14-Mar-2015 -- As I was in the region to visit two colleges, and to talk with the education and geosciences faculty at each about the benefits of using geospatial technologies in teaching, learning, research, and campus administration, a confluence visit seemed like the perfect fit. And so, after my meetings and tour of the beautiful Augustana College campus in Rock Island, Illinois were completed, I drove south out of town on the Illinois side of the river, bound for 41 North 91 West.
I had scouted other nearby confluences, but as I love river bottomlands, and as I did not have a lot of time to devote to this expedition, and as 41 91 seemed to have few previous visitors, the destination was decided upon. I drove south on US Highway 67 past some wonderful gently rolling terrain to Monmouth, where I turned west into the lowering sun on US Highway 34 into Iowa. I crossed at the magnificent bridge at Burlington, and then turned north on the road that straddles the western edge of the Mississippi River floodplain. It was the perfect drive--one of the first warm days of the nearly spring season, and the sun lighting up the terrain off to the east as it was sinking to the west. This was State Highway 99, and I followed it to Meekers Landing Road. Turning east onto this dirt road, I proceeded to 40th Avenue and then took Lake Road to the northeast. My plan was to approach the point from the east, where there was a wildlife refuge, hoping to tap into the public aspect of that spot.
I parked just north of the wildlife refuge, gathered a few items, and set off to the west. No fence existed right there, and I decided to skirt the north side of the field to the south, where I knew the confluence would lie. I walked west along a dry field, not yet planted in anything, for which I was grateful; I'm always sensitive to agriculture and stepping on anything meant to be growing. In less than 15 minutes, I was doing the confluence dance, and because I only had my phone with me and not my GPS receiver, it was nearly impossible to zero out the phone. I spent at least 25 minutes trying to do so, enjoying the warm afternoon. No people or animals were in sight, and it was a late winter day, just a week before the Vernal Equinox. The confluence is in the northwest section of this field and I was glad I approached from the east, as the field to the north had been planted in a crop already.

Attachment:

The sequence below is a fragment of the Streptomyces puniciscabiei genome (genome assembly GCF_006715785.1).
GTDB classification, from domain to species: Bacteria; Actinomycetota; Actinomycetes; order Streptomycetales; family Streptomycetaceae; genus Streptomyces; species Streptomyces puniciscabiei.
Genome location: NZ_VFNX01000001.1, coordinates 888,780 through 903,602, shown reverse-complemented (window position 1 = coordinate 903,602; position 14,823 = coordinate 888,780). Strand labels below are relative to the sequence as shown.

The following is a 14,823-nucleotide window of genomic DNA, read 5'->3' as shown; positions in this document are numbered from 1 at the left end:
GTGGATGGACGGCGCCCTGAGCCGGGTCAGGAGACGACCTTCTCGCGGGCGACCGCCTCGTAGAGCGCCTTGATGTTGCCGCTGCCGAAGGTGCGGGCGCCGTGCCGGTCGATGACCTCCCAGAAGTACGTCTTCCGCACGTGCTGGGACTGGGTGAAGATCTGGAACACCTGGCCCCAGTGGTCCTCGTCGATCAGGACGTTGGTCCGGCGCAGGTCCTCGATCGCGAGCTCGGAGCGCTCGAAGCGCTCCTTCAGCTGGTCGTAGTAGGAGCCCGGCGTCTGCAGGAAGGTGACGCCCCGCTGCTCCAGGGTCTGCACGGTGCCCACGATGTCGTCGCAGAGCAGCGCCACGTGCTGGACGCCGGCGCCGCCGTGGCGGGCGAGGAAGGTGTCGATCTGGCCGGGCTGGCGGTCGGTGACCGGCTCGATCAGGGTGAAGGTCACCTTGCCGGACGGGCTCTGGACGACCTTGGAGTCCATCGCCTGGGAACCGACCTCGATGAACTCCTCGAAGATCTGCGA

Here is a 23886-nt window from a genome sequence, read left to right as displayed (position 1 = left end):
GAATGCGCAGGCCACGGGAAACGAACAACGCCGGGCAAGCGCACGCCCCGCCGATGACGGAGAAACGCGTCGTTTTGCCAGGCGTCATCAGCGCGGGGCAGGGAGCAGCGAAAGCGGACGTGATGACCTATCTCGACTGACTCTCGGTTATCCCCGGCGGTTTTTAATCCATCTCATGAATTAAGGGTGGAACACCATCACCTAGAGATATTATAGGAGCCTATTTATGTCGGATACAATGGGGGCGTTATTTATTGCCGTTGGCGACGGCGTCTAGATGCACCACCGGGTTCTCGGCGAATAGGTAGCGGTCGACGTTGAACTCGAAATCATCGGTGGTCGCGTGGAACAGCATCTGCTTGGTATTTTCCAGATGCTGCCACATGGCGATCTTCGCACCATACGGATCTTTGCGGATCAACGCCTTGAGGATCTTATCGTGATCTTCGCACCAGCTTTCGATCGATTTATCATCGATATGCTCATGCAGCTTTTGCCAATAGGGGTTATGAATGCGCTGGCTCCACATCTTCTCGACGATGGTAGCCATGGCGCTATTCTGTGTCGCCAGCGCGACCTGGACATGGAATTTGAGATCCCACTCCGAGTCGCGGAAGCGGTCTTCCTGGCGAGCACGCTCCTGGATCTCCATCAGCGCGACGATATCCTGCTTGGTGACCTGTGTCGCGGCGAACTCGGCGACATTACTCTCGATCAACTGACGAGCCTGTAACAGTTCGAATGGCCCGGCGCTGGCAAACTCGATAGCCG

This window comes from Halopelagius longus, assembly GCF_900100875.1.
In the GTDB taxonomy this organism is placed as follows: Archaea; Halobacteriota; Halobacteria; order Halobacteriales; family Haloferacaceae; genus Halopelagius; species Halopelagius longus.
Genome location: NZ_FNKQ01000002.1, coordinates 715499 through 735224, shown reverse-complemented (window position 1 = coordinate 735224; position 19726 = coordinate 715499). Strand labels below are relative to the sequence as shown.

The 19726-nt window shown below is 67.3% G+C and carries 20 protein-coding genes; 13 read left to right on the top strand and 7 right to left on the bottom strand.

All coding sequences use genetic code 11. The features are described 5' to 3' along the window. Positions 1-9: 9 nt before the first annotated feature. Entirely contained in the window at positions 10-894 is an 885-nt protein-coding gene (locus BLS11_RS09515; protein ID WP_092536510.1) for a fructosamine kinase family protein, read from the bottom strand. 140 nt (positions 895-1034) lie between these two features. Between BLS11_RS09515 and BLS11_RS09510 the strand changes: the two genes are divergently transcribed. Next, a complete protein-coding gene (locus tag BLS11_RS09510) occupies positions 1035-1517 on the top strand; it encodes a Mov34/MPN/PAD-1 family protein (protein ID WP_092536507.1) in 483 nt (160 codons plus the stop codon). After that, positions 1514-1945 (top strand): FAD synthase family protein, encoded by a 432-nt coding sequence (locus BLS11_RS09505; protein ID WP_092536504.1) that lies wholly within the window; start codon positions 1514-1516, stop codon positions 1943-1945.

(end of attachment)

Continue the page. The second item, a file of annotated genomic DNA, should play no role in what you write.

I love Iowa. I had a nice collection of Iowa confluence points, at least 7 or so, and now this one. I had stood on 41 North from Utah to the west to New Jersey to the east, and on 91 West from Wisconsin to the north to Louisiana to the south. This was a beautiful spot, just as I imagined it would be, and I was thankful that it was so easily attained. I was reluctant to depart but I had a long drive back to the Quad Cities. Before doing so, I walked to the entrance of the wildlife refuge, and then took some different dirt roads back to Highway 99. In the Quad Cities once more after sundown, I had taken the Iowa roads all the way back. This visit was indeed a fitting way to end the day at Augustana College!